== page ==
Viruses and fatigue - why do viruses make us tired?

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The relationship between a virus and ME is critical and perhaps an understanding of the different ways in which a virus can impact may give us a handle on how to best tackle this problem.

The first has to do with availability of energy. We all have a certain pot of energy available to us on a daily basis. When life is normal we can spend that energy physically, mentally or emotionally. ME patients, of course, have a small pot of energy because their mitochondria are going slow and they have to spend that smaller pot of energy accordingly. This was proved in my joint scientific paper of 2009, which showed that those patients with the worst levels of energy had the worst mitochondrial function test results and vice versa. Ref: Int J Clin Exp Med (2009) 2, 1-16; "Chronic Fatigue Syndrome and Mitochondrial Dysfunction". This, of course, is the biological basis of pacing. My job as a doctor is to make that pot of energy bigger.

When the body is attacked by infection, the priority is to fight the infection and so that pot of energy is used up by the immune system and none is left for you to have a life – this explains why we all feel ill and have many of the symptoms of ME with acute viral infection. However, what we don’t understand is why ME patients don’t recover after their acute virus attack. It is possible that this could be explained by virus blocking mitochondria, but I don’t think this is likely. Whilst Dr John McLaren-Howard from Acumen occasionally sees viral DNA stuck onto mitochondria, this is an unusual finding and I suspect we have to look for other causes.

What is a major cause of fatigue is allergy. Again, I am not sure I know the mechanism of this but I suspect it has to do with us drawing on our pot of energy. Allergy is a very wasteful use of the immune system because the immune system becomes active against substances which are not noxious, such as pollen, food and some chemicals. As a result, the immune system is "busy" and this drains our energy pot. Hay fever, which is an allergy to grass pollen, is called such because, in addition to obvious symptoms, sufferers feel ill. Work done by Dr Martin Lerner in America has shown that giving antivirals to post viral ME patients often improves them markedly. However, these patients have no evidence of active infection with no raised IgM levels and no raised levels of the classical immune parameters one would expect to see in acute viral infection. Lerner diagnoses these patients on the basis of a classical history, i.e. post viral fatigue, combined with some immunological evidence of the immune system having seen virus in the past, i.e. raised IgG antibodies.

Again, this begs the question as to mechanism and the only mechanism which seems to fit the bill in my mind is viral allergy. This is not such a bizarre concept – we certainly recognise yeast allergy (such as allergic aspergillosis), we recognise bacterial allergy (such as rheumatic fever) and, indeed, palindromic rheumatism is probably a sort of form of a viral allergy. Alan Ebringer explains ankylosing spondylitis in terms of allergy to bacteria in the gut, namely Klebsiella. ( Please see The Link between Ankylosing Spondylitis, Crohn's Disease, Klebsiella, and Starch Consumption Spondyloarthritis, uveitis, HLA-B27 and Klebsiella and Ankylosing spondylitis, HLA-B27 and Klebsiella. I. Cross-reactivity studies with rabbit antisera. ) It may be that Martin Lerner’s treatment of post viral ME patients with antivirals works because he is reducing an already low viral load to one that is even lower, so much so that the body ceases to react allergically to it. So, as you can see, it is not a case of finding out whether or not you have a virus but really the question should be: is one reacting against it?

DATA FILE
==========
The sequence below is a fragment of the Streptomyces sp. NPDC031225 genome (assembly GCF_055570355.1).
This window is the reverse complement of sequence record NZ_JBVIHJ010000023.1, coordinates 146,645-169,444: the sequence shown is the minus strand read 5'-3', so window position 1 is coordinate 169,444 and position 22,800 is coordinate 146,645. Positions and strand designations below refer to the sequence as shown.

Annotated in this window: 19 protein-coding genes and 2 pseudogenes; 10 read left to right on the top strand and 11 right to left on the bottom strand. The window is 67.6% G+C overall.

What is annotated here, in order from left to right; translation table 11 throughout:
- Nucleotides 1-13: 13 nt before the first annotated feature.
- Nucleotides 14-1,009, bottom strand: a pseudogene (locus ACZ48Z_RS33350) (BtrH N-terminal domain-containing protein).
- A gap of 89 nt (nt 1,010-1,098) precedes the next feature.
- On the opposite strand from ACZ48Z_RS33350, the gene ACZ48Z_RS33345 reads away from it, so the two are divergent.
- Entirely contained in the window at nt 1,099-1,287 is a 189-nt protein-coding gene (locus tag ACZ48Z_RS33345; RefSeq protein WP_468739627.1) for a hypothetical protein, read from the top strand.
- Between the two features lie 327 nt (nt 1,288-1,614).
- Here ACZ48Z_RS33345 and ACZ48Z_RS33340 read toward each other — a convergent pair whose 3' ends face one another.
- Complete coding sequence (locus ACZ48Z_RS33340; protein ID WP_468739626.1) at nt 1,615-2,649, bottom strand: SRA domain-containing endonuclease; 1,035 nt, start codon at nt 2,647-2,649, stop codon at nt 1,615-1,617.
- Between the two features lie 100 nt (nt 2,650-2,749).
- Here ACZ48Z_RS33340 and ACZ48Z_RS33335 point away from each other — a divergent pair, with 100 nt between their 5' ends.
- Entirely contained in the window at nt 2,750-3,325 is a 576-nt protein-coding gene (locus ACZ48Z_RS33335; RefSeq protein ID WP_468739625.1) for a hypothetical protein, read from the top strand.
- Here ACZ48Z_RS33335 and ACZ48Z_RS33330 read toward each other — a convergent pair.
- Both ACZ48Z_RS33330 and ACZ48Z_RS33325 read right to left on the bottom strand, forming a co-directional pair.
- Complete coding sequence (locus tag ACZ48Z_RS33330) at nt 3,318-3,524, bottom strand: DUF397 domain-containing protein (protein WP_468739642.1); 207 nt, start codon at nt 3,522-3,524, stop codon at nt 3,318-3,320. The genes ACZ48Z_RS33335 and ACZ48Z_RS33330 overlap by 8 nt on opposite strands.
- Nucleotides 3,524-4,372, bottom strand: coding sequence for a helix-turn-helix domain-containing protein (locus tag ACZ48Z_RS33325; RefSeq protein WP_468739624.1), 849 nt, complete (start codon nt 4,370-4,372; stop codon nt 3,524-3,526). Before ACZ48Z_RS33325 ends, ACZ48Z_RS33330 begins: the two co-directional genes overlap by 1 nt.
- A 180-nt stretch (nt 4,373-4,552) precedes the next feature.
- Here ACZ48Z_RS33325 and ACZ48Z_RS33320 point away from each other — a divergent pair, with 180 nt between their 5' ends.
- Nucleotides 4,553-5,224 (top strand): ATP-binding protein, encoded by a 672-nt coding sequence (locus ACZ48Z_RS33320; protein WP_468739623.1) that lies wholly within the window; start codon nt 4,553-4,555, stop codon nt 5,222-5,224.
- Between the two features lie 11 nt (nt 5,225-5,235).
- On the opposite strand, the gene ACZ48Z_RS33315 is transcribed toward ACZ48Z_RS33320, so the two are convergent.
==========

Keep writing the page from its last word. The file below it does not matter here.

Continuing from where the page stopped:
Again, we have another handle on this – Dr John Mansfield has retired from allergy medicine recently, but he would get excellent clinical results by desensitising his patients using neutralisation to the putative virus. Even in cases of acute ‘flu he was able to switch off their symptoms very quickly in this way. Again this points to some sort of inappropriate reaction by the immune system against a virus – it is, of course, the immune system’s reaction to the virus that makes us feel ill, not the virus itself. The common viruses that Lerner tests for are Epstein Barr virus, cytomegalovirus and HHV6 (shingles) virus and treats them with the appropriate antiviral. See Valacyclovir in the treatment of post viral fatigue syndrome. Another possibility would be to consider some of the natural antiviral compounds such as oxymatrine (see Oxymatrine in the treatment of post viral fatigue), astragalus, neem and possibly artesunates.

There are two other possibilities I am working on with some of my patients. Many who have such chronic low grade antiviral activity have swollen lymph nodes in their neck, armpits, and groins. My guess is that this represents immune activity to low grade infection. I have been developing some transdermal supplements, in particular vitamin C and colloidal silver, which could be sprayed directly onto the skin over these lymph nodes. What makes these sprays effective is an organic carrier molecule DMSO, which carries vitamin C and/or colloidal silver through the skin very readily – both these natural products have powerful antiviral activity. It is possible these could help the immune system reduce the viral load where it is concentrated in these glands. Watch this space!!!

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